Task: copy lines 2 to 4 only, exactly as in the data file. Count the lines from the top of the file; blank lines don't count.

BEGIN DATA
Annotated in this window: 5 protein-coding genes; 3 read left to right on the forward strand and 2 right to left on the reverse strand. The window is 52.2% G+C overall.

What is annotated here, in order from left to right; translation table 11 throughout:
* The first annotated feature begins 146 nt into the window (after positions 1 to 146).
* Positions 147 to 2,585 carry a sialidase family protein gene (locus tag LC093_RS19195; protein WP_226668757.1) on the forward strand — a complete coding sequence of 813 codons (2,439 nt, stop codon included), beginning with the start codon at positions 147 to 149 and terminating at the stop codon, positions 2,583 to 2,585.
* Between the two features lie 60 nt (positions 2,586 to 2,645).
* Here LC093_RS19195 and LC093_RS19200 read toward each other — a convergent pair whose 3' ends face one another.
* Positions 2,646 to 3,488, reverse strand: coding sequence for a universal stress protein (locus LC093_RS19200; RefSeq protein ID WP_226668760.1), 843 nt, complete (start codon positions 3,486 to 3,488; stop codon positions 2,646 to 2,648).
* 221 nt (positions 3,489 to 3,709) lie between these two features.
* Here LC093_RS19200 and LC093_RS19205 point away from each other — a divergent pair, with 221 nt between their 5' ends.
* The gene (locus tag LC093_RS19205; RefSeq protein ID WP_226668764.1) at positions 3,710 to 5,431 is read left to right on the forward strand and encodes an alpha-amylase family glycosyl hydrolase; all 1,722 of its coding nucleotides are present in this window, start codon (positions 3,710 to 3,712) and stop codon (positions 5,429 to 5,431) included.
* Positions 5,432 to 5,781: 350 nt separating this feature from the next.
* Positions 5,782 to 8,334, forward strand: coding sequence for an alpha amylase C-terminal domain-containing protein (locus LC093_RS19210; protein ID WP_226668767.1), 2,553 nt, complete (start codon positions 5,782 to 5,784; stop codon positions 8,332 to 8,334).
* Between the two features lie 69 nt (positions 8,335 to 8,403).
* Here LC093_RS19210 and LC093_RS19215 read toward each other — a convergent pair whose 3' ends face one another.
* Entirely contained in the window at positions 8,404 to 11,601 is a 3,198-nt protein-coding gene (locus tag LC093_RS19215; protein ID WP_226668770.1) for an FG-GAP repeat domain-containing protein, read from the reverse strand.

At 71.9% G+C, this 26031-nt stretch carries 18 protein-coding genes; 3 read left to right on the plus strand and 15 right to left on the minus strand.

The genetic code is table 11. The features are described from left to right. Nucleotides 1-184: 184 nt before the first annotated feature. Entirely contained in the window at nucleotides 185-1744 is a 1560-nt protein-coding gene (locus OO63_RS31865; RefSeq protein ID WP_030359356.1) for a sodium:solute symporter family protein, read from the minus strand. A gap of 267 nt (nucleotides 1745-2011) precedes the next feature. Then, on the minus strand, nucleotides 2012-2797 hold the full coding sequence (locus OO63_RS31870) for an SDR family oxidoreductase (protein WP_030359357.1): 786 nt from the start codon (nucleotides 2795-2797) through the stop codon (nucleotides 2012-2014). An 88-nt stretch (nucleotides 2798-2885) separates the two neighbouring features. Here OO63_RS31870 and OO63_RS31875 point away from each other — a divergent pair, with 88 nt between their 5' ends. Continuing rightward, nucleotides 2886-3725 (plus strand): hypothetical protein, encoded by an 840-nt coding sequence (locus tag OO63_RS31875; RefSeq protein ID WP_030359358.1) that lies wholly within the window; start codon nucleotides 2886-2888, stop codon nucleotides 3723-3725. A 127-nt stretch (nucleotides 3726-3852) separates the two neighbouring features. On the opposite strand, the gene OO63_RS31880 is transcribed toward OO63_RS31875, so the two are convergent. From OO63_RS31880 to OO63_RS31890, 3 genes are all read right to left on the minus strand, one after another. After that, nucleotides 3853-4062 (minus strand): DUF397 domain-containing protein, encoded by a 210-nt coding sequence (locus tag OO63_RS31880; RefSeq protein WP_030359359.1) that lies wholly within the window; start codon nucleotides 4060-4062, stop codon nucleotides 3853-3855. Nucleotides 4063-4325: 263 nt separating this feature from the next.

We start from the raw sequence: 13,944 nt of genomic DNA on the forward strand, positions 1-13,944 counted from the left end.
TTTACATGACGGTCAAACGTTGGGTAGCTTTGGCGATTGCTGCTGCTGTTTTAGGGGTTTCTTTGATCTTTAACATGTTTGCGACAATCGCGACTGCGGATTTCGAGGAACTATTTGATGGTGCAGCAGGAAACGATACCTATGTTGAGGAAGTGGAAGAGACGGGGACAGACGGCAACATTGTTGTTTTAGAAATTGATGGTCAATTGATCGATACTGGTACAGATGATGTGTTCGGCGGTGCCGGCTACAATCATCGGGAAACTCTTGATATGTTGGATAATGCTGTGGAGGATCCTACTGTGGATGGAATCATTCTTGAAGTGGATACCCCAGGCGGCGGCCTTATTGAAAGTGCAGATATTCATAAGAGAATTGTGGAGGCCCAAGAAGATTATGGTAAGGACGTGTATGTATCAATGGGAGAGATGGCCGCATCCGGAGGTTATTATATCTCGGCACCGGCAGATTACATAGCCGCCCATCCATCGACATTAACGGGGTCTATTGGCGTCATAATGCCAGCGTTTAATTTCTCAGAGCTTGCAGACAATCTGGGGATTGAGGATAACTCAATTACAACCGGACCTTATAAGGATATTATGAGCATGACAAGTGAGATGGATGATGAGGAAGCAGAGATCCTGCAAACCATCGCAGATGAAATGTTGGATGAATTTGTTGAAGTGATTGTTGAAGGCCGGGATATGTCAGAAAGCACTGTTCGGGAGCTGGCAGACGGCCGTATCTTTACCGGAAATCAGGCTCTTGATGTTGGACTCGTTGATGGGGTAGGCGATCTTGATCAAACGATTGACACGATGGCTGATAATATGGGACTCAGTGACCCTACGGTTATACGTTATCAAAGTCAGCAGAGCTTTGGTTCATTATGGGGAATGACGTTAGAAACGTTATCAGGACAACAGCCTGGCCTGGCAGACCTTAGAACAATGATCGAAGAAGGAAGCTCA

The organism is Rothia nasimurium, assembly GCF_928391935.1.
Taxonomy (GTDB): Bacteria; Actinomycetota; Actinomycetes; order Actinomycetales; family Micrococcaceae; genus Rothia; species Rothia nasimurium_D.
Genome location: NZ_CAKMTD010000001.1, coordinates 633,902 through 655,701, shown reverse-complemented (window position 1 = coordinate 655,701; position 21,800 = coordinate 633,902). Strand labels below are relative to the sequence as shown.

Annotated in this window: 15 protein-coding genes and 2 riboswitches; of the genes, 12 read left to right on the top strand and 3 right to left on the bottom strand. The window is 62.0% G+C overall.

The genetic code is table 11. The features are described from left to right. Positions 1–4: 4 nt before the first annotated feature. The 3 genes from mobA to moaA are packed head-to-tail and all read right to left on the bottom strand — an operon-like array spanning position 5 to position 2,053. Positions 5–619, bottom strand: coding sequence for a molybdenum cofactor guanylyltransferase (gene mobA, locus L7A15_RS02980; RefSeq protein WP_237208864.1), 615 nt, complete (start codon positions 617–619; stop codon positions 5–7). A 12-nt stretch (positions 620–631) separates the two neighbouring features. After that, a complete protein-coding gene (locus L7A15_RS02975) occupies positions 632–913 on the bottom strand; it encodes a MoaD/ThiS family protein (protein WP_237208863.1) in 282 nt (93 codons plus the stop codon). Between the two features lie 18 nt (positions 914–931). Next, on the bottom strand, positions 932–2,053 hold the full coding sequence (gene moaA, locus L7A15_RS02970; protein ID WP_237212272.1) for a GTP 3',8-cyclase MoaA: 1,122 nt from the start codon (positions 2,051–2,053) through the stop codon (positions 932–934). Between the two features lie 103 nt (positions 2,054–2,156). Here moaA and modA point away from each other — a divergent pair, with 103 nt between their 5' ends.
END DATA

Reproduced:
What is annotated here, in order from left to right; translation table 11 throughout:
* The first annotated feature begins 146 nt into the window (after positions 1 to 146).
* Positions 147 to 2,585 carry a sialidase family protein gene (locus tag LC093_RS19195; protein WP_226668757.1) on the forward strand — a complete coding sequence of 813 codons (2,439 nt, stop codon included), beginning with the start codon at positions 147 to 149 and terminating at the stop codon, positions 2,583 to 2,585.